There’s just something about a large German luxury sports sedan. There’s a solid confidence you get from strapping into a ‘lead sled’ with tons of power and a whisper-quiet ride. There’s a substantial quality to everything, and you get the feeling that you can cruise all day long at triple-digit speeds without breaking a sweat. That’s mainly because it’s designed for just that!
The S6, being the larger sedan in Audi’s lineup, errs on the side of luxury instead of sport. Sure, the 4.0-Liter twin-turbo V8 cranks out 450hp, but it does so without being unruly or snarling. It’s a super quiet and sneaky-fast 0-60 of 3.9sec, without loudly announcing your arrival. And I think potential buyers of the S6 are going to love that. This is a car for people who want a sledgehammer-fast sedan, but like flying under the radar. There’s very little, save the larger wheels/brakes and some carbon accents, that give away that this is anything more than an A6. But when you put down your right foot, you know the difference.
Once inside, many of the similarities with the A6 disappear. A full alcantara headliner adds a touch of warmth and class to the feel. Our test car had lovely-red leather with nice stitching, including a very luxurious diamond pattern. Conspicuously absent was a leather-covered dashboard, instead clad with just soft plastic. There are beautiful glossy carbon-fiber accents and lovely aluminum trim. There’s just a fantastic overall feeling you get inside this Audi, where you know you’re sitting in a special model. And it does so without anyone on the outside being able to tell.
When you click the shifter over to manual mode, it seems like you find a more aggressive engine note and a more sporty overall feel – and while it’s not going to set any lap-records around the track, it’s a very engaging and pleasing car to drive. The fact that it’s more luxurious means that in a way it feels even faster because of its ‘effortless’ speed.
The technology is all there, as Audi has been touting lately. But it’s a bit over complicated in some ways. There are even settings for brightness of the blind-spot monitors – almost an attempt to prove that there’s no setting that Audi owners don’t want to personalize. It’s kind of like the Apple vs. Android discussion, where Audi is the Android. You can personalize every little setting, but it requires more setup from the owner. Some people will like that, others will not. If you’re already used to an Audi, the system here will be very familiar to you – with the standard 4-corner MMI system. If you haven’t seen that, you’ll need some time to figure it out.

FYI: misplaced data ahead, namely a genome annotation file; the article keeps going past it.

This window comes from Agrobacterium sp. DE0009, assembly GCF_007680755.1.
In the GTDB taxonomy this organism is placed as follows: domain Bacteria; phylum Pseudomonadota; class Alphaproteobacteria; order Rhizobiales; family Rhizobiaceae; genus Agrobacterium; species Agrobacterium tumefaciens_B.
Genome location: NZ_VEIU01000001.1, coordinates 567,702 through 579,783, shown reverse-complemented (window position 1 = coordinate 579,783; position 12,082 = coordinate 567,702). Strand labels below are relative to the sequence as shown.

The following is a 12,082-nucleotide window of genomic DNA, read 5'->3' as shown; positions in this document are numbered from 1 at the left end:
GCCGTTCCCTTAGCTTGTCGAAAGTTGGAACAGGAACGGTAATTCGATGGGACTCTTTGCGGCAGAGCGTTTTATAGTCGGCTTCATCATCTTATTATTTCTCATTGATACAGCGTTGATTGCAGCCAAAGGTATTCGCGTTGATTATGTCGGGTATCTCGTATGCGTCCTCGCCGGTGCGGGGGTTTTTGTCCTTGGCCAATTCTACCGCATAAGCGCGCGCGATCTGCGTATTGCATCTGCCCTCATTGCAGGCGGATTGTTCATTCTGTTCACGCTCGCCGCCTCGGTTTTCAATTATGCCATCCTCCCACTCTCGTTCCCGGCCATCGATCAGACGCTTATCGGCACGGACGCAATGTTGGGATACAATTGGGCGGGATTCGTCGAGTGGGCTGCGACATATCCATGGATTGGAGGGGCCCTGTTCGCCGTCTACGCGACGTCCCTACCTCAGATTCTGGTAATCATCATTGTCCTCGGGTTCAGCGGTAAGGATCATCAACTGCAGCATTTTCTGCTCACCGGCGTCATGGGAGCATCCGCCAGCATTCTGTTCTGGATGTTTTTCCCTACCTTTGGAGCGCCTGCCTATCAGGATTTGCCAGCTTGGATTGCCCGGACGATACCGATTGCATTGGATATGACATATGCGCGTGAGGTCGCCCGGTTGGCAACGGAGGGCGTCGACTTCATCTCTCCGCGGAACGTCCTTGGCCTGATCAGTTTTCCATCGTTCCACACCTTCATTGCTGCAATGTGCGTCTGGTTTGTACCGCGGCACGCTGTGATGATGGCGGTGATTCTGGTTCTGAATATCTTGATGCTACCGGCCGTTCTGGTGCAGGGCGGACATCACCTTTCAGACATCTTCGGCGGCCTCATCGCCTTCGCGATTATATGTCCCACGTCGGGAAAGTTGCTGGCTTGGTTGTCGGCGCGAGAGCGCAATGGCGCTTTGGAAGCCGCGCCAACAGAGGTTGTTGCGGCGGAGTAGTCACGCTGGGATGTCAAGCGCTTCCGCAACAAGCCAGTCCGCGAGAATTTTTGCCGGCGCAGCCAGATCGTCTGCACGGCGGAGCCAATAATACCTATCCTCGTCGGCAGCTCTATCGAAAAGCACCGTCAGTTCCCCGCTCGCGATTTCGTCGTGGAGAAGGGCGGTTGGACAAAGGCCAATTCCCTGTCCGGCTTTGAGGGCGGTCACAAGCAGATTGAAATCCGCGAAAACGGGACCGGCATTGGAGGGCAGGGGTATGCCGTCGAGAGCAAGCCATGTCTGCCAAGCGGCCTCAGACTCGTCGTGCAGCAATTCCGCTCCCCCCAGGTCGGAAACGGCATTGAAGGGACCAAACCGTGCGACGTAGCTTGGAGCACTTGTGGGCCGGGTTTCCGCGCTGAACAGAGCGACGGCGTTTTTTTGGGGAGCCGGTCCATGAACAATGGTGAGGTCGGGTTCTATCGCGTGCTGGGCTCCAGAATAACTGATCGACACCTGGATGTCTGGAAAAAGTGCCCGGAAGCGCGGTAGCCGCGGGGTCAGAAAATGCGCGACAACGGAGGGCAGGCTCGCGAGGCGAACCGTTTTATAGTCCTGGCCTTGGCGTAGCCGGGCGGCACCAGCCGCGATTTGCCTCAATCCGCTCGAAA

The heads-up display is large and bright, and there’s excellent radar-cruise control. Overall, the technology is not lacking. Audi has for a long time has been all about having the edge on innovation, but there’s a slightly dated feel you get from this car. It has been in production since 2012, so it’s getting a bit old in this day and age of rapid development and new models.
Overall, there’s lots to like here – but with a starting price of $70k, and our test car coming in at a little over $82k, it opens up lots of possibilities. However, it’s cheaper than its BMW rival, and gives a more luxurious experience. The Mercedes E63 is even more expensive, making this the ‘bargain’ in the full-size European-luxury sedan category, but make no mistake about it – it’s still a decent chunk of change. Regardless, I think you’ll be very happy if you choose to put one in your garage.
By Jason Saini
Special thanks to Audi USA for providing the 2017 Audi S6 for review.